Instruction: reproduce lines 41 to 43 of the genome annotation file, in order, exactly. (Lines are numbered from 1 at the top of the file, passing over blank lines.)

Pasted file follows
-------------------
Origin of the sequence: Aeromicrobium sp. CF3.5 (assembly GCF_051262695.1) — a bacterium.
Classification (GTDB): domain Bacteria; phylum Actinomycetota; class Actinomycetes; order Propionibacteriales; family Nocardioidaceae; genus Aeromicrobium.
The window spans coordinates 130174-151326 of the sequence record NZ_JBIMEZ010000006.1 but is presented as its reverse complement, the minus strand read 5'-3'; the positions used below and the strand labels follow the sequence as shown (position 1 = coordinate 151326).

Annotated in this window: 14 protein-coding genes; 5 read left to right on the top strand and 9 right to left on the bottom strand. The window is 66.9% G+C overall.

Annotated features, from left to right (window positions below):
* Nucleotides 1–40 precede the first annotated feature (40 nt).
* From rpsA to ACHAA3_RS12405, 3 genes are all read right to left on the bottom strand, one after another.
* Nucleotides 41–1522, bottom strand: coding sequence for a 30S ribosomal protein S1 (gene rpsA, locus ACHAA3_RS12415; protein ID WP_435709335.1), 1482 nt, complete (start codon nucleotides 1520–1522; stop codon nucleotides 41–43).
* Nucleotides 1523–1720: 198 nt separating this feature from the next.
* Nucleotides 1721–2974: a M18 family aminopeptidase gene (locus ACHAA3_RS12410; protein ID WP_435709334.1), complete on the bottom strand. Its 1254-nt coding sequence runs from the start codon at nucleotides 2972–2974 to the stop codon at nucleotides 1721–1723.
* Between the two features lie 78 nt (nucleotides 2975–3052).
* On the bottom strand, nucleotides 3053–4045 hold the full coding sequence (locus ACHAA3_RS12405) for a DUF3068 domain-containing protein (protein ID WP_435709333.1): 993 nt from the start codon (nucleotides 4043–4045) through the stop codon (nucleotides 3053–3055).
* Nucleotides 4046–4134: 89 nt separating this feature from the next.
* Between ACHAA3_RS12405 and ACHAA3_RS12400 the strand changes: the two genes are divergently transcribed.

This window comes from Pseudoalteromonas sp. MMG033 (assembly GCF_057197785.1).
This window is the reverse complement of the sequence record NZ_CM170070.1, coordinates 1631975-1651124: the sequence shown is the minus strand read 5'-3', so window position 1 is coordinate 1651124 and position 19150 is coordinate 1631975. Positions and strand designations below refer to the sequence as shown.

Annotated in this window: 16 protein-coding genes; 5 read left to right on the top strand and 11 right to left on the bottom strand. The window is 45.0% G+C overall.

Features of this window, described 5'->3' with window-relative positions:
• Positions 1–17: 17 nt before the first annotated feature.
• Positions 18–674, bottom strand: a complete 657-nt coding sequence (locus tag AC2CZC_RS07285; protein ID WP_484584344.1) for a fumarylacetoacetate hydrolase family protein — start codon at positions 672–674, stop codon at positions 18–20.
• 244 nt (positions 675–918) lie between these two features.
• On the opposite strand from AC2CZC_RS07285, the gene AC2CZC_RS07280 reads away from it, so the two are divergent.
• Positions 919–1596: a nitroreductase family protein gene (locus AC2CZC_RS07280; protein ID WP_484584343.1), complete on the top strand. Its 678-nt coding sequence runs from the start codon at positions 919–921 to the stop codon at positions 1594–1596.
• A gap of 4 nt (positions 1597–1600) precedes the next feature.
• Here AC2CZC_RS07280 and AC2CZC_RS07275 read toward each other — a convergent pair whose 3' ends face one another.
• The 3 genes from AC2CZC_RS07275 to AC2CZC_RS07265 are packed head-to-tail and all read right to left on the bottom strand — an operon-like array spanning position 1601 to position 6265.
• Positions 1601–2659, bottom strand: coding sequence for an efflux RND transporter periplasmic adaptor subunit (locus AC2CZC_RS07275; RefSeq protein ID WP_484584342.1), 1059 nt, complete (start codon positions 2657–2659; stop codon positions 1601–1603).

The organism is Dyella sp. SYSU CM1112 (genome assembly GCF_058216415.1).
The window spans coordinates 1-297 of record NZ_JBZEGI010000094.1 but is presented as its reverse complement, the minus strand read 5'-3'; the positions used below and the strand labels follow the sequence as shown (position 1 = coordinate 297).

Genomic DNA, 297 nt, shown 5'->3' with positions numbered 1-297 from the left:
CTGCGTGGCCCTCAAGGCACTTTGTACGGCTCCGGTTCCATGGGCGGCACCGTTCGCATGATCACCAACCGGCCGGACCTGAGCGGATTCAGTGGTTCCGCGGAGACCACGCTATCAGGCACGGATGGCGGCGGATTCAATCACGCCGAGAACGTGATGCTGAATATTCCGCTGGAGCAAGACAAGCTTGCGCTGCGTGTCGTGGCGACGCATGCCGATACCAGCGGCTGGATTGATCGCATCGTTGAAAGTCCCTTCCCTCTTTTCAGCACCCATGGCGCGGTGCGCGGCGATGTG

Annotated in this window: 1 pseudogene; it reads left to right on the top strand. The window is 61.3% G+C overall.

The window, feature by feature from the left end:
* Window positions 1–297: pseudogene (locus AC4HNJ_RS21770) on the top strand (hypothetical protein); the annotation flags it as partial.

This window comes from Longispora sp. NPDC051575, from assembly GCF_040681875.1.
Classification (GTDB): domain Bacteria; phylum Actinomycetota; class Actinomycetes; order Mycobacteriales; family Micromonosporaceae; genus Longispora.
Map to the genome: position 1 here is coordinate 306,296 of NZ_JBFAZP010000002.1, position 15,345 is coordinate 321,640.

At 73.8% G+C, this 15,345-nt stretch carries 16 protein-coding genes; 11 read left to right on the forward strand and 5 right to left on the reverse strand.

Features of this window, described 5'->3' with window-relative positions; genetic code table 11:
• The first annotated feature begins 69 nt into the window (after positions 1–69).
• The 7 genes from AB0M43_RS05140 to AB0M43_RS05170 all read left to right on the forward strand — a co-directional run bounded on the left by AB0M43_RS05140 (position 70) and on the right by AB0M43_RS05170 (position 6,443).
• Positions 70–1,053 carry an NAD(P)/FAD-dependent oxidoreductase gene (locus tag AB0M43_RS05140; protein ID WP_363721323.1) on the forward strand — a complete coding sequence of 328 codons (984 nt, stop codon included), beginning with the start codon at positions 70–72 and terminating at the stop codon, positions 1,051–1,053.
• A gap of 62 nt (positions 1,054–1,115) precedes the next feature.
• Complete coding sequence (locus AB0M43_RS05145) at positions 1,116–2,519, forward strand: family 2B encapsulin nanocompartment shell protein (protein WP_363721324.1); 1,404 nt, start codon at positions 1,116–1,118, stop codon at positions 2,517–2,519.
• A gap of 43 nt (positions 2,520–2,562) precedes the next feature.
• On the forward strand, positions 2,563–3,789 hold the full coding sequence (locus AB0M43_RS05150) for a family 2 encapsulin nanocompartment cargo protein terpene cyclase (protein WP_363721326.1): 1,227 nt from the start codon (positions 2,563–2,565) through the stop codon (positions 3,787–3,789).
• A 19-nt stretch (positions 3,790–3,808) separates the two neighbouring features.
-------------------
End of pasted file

• The 7 genes from AB0M43_RS05140 to AB0M43_RS05170 all read left to right on the forward strand — a co-directional run bounded on the left by AB0M43_RS05140 (position 70) and on the right by AB0M43_RS05170 (position 6,443).
• Positions 70–1,053 carry an NAD(P)/FAD-dependent oxidoreductase gene (locus tag AB0M43_RS05140; protein ID WP_363721323.1) on the forward strand — a complete coding sequence of 328 codons (984 nt, stop codon included), beginning with the start codon at positions 70–72 and terminating at the stop codon, positions 1,051–1,053.
• A gap of 62 nt (positions 1,054–1,115) precedes the next feature.